The Financial Crimes Enforcement Network (FinCEN) analyzed COVID-19-related information obtained from Bank Secrecy Act (BSA) data, open source reporting, and law enforcement partners to prepare guidance to aid financial institutions in detecting, preventing, and reporting potential COVID-19-related criminal activity.
FinCen sets out the following red flag indicators of COVID-19 cyber-enabled crimes, noting however that since no single indicator is necessarily indicative of suspicious activity, FIs should consider additional contextual information and the surrounding facts and circumstances, such as:
- a customer’s historical financial activity,
- whether the transactions are in line with prevailing business practices, and
- whether the customer exhibits multiple indicators
Indications of Targeting and Exploitation of Remote Platforms and processes
- name spelling in account information doesn't match government ID, or physical description doesn't match other images of the customer
- pictures have low resolution or appear blurry or with irregularities
- customer refuses to provide supplementary photographic ID
- customer logs in via multiple IP addresses, often in short time period, or IP address doesn't match stated address in identity documentation
- customer requests to change account communication methods or authentication information, followed quickly by attempts to use the account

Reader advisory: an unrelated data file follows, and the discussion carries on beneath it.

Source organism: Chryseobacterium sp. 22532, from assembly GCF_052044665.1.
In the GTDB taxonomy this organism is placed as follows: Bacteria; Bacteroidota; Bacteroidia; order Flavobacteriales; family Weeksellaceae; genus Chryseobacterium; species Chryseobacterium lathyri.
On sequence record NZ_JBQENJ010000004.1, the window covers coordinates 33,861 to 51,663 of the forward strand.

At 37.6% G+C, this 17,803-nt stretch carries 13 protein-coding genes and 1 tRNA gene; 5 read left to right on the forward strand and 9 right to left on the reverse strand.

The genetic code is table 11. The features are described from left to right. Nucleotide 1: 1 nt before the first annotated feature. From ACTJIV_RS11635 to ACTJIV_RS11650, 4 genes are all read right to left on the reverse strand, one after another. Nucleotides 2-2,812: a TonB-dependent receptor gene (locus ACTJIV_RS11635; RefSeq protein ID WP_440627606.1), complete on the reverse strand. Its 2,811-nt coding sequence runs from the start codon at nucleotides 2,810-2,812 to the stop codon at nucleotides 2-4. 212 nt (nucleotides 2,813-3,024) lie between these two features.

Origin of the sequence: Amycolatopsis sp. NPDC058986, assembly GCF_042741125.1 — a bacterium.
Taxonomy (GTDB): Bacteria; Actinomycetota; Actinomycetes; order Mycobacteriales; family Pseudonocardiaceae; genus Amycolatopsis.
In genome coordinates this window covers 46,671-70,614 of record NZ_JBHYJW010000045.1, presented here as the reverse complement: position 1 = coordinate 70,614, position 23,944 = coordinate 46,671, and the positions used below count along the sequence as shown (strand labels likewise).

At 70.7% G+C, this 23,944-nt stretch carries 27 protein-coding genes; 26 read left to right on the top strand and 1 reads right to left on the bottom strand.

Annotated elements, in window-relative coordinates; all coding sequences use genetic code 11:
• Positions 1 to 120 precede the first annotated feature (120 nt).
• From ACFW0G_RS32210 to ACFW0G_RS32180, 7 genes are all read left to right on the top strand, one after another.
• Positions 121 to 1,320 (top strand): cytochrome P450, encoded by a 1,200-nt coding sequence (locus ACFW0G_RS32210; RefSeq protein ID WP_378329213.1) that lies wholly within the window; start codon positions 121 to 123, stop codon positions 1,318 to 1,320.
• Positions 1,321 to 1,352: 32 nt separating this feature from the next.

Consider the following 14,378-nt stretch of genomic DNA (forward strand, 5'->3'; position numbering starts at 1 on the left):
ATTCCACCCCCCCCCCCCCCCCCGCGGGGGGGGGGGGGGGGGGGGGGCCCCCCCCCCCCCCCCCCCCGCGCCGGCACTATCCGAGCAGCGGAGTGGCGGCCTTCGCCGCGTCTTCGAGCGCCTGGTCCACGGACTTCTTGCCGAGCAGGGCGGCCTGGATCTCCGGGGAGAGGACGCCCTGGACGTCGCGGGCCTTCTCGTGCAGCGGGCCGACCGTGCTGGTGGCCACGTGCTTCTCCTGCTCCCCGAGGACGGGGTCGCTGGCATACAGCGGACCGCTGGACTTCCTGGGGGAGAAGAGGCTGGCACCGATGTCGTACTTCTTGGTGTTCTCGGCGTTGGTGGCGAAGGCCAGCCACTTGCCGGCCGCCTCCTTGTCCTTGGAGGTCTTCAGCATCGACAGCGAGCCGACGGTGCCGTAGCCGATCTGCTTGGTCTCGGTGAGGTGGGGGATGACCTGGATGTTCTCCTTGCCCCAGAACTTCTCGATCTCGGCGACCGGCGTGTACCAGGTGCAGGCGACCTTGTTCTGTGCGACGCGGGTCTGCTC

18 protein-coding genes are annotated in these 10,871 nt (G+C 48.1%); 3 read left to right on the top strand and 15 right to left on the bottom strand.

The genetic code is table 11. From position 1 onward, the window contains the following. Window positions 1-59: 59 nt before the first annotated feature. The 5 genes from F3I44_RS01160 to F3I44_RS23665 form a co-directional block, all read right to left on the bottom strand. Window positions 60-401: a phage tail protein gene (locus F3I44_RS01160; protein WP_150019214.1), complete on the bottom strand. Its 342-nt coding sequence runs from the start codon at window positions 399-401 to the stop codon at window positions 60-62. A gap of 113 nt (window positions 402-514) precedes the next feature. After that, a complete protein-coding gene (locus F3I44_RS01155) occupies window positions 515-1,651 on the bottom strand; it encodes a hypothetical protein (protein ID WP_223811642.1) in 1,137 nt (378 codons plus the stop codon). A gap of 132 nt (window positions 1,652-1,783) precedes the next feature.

These could all be indicators that illicit actors are seeking to use stolen credentials or fraudulent identities.
Phishing, Malware, and Extortion
- system log files, network traffic or files may contain indications of cyber activity such as malware or phishing
- email address doesn't match alleged sender company's domain name, or other mismatches in email or URL
- unsolicited emails or text messages encouraging recipient to open links or files, or to provide personal or financial information
- emails with subject lines identified by government or industry as associated with COVID-19-related scams
Business Email Compromise (BEC) Scheme
In some instances, criminals seek to impersonate a person within a company to intercept or fraudulent induce a payment for supplies.
- customer's transaction instructions use different language, timing or amounts than prior instructions
- email address closely resembles but doesn't exactly match prior known customer email account
- email transaction instructions request to move payment methods from checks to ACH transfers, or to a different account than previously used. The requestor may claim COVID-related necessity or urgency.
What Financial Institutions Should Do
FIs should continue to make Suspicious Activity Report (SAR) filings, using the COVID-19 key term and marking all appropriate check boxes.
FinCEN will continue issuing COVID-19-related information to financial institutions to help enhance their efforts to detect, prevent, and report suspected illicit activity on its website at https://www.fincen.gov/coronavirus, which also contains information on how to register to receive FinCEN Updates.
Many illicit actors are engaged in fraudulent schemes that exploit vulnerabilities created by the pandemic. This advisory contains descriptions of COVID-19-related malicious cyber activity and scams, associated financial red flag indicators, and information on reporting suspicious activity. This advisory is intended to aid financial institutions in detecting, preventing, and reporting potential COVID-19-related criminal activity.